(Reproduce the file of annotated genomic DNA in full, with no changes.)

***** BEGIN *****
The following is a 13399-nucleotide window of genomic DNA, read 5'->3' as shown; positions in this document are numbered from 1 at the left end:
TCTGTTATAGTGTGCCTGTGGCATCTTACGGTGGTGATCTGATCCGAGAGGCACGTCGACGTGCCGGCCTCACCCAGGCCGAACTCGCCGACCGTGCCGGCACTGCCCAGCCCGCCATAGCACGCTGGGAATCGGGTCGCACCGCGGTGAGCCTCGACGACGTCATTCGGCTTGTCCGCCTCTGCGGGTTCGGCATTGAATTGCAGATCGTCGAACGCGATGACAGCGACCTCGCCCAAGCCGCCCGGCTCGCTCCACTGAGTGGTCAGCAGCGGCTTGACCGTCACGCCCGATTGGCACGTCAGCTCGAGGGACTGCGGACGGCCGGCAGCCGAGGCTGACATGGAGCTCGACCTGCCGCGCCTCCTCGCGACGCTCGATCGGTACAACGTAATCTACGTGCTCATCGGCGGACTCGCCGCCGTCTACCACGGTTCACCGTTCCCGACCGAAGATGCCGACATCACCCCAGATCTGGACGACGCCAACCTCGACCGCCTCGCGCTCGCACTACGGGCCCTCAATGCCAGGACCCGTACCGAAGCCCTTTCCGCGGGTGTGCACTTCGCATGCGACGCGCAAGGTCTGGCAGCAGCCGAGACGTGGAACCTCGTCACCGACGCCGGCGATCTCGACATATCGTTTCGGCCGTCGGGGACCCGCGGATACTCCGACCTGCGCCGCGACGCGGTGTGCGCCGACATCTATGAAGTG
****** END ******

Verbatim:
The following is a 13399-nucleotide window of genomic DNA, read 5'->3' as shown; positions in this document are numbered from 1 at the left end:
TCTGTTATAGTGTGCCTGTGGCATCTTACGGTGGTGATCTGATCCGAGAGGCACGTCGACGTGCCGGCCTCACCCAGGCCGAACTCGCCGACCGTGCCGGCACTGCCCAGCCCGCCATAGCACGCTGGGAATCGGGTCGCACCGCGGTGAGCCTCGACGACGTCATTCGGCTTGTCCGCCTCTGCGGGTTCGGCATTGAATTGCAGATCGTCGAACGCGATGACAGCGACCTCGCCCAAGCCGCCCGGCTCGCTCCACTGAGTGGTCAGCAGCGGCTTGACCGTCACGCCCGATTGGCACGTCAGCTCGAGGGACTGCGGACGGCCGGCAGCCGAGGCTGACATGGAGCTCGACCTGCCGCGCCTCCTCGCGACGCTCGATCGGTACAACGTAATCTACGTGCTCATCGGCGGACTCGCCGCCGTCTACCACGGTTCACCGTTCCCGACCGAAGATGCCGACATCACCCCAGATCTGGACGACGCCAACCTCGACCGCCTCGCGCTCGCACTACGGGCCCTCAATGCCAGGACCCGTACCGAAGCCCTTTCCGCGGGTGTGCACTTCGCATGCGACGCGCAAGGTCTGGCAGCAGCCGAGACGTGGAACCTCGTCACCGACGCCGGCGATCTCGACATATCGTTTCGGCCGTCGGGGACCCGCGGATACTCCGACCTGCGCCGCGACGCGGTGTGCGCCGACATCTATGAAGTG